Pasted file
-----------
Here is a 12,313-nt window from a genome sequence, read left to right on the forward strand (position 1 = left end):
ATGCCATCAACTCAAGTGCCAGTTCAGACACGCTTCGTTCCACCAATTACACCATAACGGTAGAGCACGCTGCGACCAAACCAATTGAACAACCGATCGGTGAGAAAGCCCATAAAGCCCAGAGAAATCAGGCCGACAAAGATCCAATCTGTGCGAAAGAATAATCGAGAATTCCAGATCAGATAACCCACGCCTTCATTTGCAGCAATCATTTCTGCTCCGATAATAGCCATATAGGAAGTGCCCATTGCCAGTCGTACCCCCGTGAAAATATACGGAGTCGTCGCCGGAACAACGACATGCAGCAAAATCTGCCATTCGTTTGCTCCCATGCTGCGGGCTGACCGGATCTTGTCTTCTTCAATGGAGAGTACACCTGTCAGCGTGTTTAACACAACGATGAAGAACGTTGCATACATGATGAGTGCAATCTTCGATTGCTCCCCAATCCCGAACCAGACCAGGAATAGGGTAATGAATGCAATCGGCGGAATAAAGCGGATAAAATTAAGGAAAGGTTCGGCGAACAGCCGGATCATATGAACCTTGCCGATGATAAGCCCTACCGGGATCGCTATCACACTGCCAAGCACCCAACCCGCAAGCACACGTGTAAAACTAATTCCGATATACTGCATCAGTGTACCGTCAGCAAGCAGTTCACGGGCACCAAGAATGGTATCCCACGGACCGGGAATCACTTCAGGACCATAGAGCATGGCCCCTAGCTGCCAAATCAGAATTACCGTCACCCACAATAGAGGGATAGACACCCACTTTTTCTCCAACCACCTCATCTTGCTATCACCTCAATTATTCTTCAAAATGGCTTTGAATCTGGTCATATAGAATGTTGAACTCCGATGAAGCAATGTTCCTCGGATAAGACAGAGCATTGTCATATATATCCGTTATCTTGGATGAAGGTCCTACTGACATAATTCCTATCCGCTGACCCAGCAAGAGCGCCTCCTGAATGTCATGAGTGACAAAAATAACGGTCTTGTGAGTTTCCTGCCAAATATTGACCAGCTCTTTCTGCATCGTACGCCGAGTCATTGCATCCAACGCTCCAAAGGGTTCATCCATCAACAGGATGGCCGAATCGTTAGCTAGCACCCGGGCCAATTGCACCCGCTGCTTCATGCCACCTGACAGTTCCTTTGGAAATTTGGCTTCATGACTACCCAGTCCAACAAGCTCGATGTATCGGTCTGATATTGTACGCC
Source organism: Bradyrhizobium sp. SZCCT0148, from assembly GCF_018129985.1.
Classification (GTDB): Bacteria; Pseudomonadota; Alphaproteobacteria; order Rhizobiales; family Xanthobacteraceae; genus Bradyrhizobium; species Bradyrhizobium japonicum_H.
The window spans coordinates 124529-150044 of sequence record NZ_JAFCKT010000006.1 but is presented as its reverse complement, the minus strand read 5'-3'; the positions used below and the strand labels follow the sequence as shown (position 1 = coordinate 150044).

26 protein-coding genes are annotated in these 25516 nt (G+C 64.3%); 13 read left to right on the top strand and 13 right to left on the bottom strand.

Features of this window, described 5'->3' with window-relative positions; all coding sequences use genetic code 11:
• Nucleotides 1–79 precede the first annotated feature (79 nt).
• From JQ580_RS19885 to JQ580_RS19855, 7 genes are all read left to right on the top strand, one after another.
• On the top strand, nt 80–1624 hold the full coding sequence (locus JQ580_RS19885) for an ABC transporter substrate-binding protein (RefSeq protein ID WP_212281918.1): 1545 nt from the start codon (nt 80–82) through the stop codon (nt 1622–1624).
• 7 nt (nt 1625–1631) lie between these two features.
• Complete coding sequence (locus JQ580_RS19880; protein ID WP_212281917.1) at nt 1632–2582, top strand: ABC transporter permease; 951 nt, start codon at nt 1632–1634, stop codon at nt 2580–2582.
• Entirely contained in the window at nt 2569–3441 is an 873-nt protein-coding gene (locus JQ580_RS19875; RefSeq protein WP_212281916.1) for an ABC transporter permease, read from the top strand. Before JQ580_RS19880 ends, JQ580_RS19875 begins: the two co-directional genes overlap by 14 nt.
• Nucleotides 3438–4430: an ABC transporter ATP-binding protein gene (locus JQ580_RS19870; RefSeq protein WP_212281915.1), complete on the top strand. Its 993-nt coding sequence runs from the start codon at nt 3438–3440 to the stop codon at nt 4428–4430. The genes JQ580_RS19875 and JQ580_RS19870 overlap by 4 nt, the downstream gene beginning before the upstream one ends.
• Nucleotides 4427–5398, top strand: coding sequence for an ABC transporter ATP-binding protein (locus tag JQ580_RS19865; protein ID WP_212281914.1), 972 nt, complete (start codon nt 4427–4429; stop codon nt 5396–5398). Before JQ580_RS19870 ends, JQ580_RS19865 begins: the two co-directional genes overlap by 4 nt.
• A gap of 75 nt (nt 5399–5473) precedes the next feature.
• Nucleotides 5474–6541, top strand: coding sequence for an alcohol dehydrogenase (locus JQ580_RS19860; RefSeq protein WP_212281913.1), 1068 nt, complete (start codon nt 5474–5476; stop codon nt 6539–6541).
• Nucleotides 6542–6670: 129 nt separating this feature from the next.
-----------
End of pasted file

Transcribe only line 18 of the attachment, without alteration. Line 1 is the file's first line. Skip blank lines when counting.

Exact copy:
• Nucleotides 6542–6670: 129 nt separating this feature from the next.